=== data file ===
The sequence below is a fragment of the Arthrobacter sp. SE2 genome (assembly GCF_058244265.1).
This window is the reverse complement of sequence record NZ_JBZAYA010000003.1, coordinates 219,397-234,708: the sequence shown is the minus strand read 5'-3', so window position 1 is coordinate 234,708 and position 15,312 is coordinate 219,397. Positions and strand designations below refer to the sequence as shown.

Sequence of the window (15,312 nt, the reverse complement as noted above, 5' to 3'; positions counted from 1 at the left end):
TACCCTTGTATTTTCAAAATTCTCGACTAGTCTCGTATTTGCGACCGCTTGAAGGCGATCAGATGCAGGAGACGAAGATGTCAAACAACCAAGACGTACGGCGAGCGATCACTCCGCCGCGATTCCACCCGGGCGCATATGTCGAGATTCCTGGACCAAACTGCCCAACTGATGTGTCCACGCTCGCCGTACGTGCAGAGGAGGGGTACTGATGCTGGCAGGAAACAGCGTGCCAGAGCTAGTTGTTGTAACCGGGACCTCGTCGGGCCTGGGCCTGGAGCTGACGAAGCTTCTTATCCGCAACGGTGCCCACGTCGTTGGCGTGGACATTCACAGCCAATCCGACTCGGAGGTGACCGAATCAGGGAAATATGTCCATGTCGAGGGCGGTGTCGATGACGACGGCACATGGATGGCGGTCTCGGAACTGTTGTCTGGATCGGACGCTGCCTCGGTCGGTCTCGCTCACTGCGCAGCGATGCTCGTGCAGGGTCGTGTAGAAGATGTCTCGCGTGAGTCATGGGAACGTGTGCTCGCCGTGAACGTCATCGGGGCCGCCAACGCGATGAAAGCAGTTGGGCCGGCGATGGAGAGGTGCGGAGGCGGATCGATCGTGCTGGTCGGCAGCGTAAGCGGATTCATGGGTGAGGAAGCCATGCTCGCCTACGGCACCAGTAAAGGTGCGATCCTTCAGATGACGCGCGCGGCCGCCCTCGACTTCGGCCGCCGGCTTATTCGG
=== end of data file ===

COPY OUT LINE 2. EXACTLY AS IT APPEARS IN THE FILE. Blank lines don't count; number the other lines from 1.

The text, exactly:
This window is the reverse complement of sequence record NZ_JBZAYA010000003.1, coordinates 219,397-234,708: the sequence shown is the minus strand read 5'-3', so window position 1 is coordinate 234,708 and position 15,312 is coordinate 219,397. Positions and strand designations below refer to the sequence as shown.